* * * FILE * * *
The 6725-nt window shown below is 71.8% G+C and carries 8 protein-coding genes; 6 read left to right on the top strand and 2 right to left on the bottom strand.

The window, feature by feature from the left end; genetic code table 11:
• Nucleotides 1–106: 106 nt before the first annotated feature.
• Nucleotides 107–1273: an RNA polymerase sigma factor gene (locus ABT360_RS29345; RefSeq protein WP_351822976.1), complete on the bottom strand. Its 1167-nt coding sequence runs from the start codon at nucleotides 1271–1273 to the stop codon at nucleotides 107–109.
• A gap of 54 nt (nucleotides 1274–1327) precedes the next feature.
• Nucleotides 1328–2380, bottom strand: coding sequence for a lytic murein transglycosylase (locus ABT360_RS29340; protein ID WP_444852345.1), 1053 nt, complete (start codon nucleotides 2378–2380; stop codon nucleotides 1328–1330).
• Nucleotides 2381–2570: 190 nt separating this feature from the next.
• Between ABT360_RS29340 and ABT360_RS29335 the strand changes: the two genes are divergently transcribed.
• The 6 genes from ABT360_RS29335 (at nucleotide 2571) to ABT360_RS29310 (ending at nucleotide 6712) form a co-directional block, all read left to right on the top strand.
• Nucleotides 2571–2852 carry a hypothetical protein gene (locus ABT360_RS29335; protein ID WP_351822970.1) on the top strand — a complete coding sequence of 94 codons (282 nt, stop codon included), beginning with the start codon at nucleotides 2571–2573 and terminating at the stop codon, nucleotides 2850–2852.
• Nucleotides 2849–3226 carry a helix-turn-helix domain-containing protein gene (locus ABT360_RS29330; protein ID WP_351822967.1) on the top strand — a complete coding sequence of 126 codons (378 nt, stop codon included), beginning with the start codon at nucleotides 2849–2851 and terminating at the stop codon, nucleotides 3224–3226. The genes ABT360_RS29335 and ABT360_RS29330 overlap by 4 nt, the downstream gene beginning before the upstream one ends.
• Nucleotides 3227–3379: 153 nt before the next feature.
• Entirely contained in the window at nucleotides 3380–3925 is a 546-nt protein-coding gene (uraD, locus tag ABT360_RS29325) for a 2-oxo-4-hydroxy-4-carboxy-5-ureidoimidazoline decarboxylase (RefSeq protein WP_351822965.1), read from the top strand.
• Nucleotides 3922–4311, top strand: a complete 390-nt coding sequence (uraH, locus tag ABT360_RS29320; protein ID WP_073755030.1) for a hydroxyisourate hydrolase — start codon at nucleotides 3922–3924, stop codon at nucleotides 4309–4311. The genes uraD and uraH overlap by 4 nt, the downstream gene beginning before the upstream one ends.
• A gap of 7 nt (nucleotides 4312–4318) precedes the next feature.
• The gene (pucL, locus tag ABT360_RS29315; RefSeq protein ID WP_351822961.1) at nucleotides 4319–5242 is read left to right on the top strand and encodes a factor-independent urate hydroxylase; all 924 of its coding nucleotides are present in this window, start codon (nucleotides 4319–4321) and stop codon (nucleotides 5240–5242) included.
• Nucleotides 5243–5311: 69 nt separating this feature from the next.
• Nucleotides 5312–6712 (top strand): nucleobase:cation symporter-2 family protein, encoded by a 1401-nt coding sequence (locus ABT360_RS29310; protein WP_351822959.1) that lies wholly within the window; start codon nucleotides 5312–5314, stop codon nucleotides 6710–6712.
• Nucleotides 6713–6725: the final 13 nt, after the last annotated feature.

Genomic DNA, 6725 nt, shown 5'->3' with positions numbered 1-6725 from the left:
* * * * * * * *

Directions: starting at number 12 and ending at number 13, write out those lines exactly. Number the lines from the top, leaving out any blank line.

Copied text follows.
• Nucleotides 3227–3379: 153 nt before the next feature.
• Entirely contained in the window at nucleotides 3380–3925 is a 546-nt protein-coding gene (uraD, locus tag ABT360_RS29325) for a 2-oxo-4-hydroxy-4-carboxy-5-ureidoimidazoline decarboxylase (RefSeq protein WP_351822965.1), read from the top strand.